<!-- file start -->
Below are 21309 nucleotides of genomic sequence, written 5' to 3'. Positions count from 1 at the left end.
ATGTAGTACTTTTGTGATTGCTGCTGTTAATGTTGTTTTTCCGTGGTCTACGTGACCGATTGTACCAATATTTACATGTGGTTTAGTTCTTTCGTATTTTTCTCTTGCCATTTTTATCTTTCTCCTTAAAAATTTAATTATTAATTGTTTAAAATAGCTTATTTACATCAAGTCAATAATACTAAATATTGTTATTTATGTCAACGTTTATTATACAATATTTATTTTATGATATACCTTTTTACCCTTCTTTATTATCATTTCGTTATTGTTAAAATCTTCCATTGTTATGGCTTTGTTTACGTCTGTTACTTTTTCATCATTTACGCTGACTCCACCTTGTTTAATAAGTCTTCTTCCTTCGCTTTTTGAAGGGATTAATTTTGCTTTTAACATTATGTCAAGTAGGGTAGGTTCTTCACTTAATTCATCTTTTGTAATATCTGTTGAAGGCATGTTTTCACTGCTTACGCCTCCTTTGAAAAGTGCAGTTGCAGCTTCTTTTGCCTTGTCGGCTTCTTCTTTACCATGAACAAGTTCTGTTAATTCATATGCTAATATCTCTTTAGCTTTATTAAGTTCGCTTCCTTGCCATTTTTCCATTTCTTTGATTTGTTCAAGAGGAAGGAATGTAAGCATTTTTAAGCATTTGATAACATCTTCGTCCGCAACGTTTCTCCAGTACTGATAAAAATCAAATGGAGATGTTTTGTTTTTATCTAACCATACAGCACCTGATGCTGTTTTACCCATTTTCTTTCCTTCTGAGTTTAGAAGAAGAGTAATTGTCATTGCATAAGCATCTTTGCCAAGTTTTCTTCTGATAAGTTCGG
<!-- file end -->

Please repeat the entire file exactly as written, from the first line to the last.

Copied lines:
Below are 21309 nucleotides of genomic sequence, written 5' to 3'. Positions count from 1 at the left end.
ATGTAGTACTTTTGTGATTGCTGCTGTTAATGTTGTTTTTCCGTGGTCTACGTGACCGATTGTACCAATATTTACATGTGGTTTAGTTCTTTCGTATTTTTCTCTTGCCATTTTTATCTTTCTCCTTAAAAATTTAATTATTAATTGTTTAAAATAGCTTATTTACATCAAGTCAATAATACTAAATATTGTTATTTATGTCAACGTTTATTATACAATATTTATTTTATGATATACCTTTTTACCCTTCTTTATTATCATTTCGTTATTGTTAAAATCTTCCATTGTTATGGCTTTGTTTACGTCTGTTACTTTTTCATCATTTACGCTGACTCCACCTTGTTTAATAAGTCTTCTTCCTTCGCTTTTTGAAGGGATTAATTTTGCTTTTAACATTATGTCAAGTAGGGTAGGTTCTTCACTTAATTCATCTTTTGTAATATCTGTTGAAGGCATGTTTTCACTGCTTACGCCTCCTTTGAAAAGTGCAGTTGCAGCTTCTTTTGCCTTGTCGGCTTCTTCTTTACCATGAACAAGTTCTGTTAATTCATATGCTAATATCTCTTTAGCTTTATTAAGTTCGCTTCCTTGCCATTTTTCCATTTCTTTGATTTGTTCAAGAGGAAGGAATGTAAGCATTTTTAAGCATTTGATAACATCTTCGTCCGCAACGTTTCTCCAGTACTGATAAAAATCAAATGGAGATGTTTTGTTTTTATCTAACCATACAGCACCTGATGCTGTTTTACCCATTTTCTTTCCTTCTGAGTTTAGAAGAAGAGTAATTGTCATTGCATAAGCATCTTTGCCAAGTTTTCTTCTGATAAGTTCGG